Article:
Air-pollutant standard may cripple cement industry

Compliance could cost billions of dollars and increase demand for imports

News Portland Cement Association August 10, 2010
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The Environmental Protection Agency (EPA) has now promulgated the long-awaited portland cement hazardous air-pollutant standard. It will require billions of dollars of investment over the next three years by the U.S. cement industry. Equally important is the impact on the upcoming standards for industrial boilers and utilities.

The compliance date is three years from promulgation, which will actually be a few weeks from now when the standard is posted in the Federal Register. The rule will result in the following annual reductions:

• Mercury - 16,600 lb or 92%;

• Total hydrocarbons - 10,600 tons or 83%;

• Particulate Matter - 11,500 tons or 92%;

• Acid gases - (measured as hydrochloric acid) - 5,800 tons or 97%;

• Sulfur dioxide (SO2) - 110,000 tons or 78%; and

• Nitrogen oxides (NOx) - 6,600 tons or 5%.

“Compliance with the rule will cost the industry several billion dollars, and require investments in pollution-control equipment at a time when available capital is considerably constrained due to the state of the economy,” the Portland Cement Association (PCA) said in a statement. “Moreover, the large number of other regulatory requirements anticipated to affect the industry over the coming years complicates acquiring and installing the necessary emission controls for this rule. This could lead to additional cement plant closures, job losses and a reduction in U.S. cement production capacity.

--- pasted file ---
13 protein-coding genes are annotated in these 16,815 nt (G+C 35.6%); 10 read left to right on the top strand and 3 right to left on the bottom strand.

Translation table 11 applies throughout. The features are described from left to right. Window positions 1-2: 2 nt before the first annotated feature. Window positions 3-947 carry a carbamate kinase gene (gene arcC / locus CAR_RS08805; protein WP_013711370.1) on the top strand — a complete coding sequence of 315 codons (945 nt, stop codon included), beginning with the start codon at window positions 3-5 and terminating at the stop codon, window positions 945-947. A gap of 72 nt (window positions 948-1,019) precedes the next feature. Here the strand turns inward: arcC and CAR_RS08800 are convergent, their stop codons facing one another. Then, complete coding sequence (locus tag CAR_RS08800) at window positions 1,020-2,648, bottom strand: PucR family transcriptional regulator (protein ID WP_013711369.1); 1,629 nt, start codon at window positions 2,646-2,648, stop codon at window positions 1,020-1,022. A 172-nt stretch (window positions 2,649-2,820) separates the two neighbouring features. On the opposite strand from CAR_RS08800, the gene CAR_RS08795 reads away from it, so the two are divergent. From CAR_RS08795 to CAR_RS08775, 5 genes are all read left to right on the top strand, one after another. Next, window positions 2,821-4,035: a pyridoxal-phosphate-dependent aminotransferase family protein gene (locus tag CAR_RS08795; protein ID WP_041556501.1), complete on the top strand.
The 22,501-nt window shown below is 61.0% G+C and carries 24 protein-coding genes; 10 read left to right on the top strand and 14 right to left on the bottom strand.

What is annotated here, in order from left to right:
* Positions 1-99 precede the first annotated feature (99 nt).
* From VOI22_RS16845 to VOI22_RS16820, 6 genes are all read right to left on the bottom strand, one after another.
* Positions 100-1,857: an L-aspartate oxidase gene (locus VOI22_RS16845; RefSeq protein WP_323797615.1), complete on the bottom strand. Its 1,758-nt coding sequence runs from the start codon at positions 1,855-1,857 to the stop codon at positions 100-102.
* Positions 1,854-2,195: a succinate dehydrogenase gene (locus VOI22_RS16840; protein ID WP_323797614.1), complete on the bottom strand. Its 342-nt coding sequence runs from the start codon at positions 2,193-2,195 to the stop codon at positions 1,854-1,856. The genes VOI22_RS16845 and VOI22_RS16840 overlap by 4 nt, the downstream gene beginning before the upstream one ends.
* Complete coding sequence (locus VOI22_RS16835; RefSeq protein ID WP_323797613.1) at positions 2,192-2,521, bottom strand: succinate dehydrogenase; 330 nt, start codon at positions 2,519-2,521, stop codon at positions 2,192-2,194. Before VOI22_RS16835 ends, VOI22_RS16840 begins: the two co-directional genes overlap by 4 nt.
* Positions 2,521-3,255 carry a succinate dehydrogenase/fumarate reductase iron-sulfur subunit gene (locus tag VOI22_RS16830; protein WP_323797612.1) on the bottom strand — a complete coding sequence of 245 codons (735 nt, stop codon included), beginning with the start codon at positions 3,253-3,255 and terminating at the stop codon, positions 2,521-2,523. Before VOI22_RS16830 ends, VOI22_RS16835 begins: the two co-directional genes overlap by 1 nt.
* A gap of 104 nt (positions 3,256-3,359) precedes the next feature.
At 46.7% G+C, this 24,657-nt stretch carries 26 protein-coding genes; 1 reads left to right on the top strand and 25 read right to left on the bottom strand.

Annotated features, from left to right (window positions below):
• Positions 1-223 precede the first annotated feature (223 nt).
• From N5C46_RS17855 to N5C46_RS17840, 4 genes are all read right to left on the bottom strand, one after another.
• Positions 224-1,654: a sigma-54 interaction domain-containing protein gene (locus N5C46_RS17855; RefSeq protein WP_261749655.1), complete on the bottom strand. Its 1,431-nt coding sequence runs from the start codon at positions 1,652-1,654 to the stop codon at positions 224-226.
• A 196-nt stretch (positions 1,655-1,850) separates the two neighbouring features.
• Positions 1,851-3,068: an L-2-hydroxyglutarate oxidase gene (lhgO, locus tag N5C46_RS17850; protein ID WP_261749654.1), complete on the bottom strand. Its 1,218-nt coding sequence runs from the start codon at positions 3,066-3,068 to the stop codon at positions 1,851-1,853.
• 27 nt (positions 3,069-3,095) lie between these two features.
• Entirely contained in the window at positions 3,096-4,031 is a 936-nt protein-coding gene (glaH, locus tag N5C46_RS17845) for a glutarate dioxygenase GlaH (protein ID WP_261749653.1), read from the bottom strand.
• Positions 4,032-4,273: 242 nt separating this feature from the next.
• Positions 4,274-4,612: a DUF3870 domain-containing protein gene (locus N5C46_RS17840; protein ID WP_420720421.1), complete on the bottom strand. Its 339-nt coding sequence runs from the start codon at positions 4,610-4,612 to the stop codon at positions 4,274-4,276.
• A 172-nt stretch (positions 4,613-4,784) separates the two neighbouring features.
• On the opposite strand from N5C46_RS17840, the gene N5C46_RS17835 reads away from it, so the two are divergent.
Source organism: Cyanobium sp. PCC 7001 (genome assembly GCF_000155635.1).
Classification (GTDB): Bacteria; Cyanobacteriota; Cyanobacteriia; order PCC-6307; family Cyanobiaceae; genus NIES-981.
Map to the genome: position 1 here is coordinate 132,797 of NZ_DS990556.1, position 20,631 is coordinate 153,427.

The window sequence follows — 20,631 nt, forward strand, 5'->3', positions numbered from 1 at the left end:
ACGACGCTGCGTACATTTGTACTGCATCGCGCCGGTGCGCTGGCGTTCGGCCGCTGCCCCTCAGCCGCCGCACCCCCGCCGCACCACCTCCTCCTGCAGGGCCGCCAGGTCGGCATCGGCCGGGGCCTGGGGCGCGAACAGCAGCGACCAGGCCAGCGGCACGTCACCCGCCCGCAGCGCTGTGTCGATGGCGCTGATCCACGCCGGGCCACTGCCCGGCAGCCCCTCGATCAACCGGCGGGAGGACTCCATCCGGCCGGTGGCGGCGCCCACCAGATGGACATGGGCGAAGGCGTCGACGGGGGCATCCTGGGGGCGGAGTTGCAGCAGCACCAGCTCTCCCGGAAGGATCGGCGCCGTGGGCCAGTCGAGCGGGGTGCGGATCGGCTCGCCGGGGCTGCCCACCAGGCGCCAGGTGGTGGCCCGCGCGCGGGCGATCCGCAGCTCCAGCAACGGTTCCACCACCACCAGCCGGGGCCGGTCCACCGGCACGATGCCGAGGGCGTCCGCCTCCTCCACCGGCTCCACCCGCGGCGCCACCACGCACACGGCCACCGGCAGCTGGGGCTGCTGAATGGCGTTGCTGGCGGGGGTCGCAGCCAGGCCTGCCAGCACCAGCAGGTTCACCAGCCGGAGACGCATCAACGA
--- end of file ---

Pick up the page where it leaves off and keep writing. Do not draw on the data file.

“More cement will need to be imported to make up for shrinking domestic supply. We fear this could constrain the U.S. government’s efforts to stimulate the economy, create jobs and rehabilitate the nation’s infrastructure. Additionally, imports of cement, mostly likely from developing nations, will cause global increases of greenhouse gas, mercury and other pollutant emissions.”

PCA is thoroughly reviewing the new regulations to assess their ultimate impact on the industry and its planned growth, but believes there are approaches that the EPA could have pursued, including creating emission standards for subcategories of industry facilities and using risk-based policy approaches to address hydrochloric acid, rather than imposing an HCI emission standard for the purpose of limiting sulfur-dioxide emissions.

“For more than a decade, PCA has supported the rising demand for portland cement through environmentally and socially responsible business practices,” the statement continued. “PCA and its member companies are continually working to identify innovative ways to improve plant operations and implement state-of-the-art technologies to minimize emissions, promote a safe workplace, improve energy efficiency and conserve natural resources while cost-effectively producing a high-quality product.”

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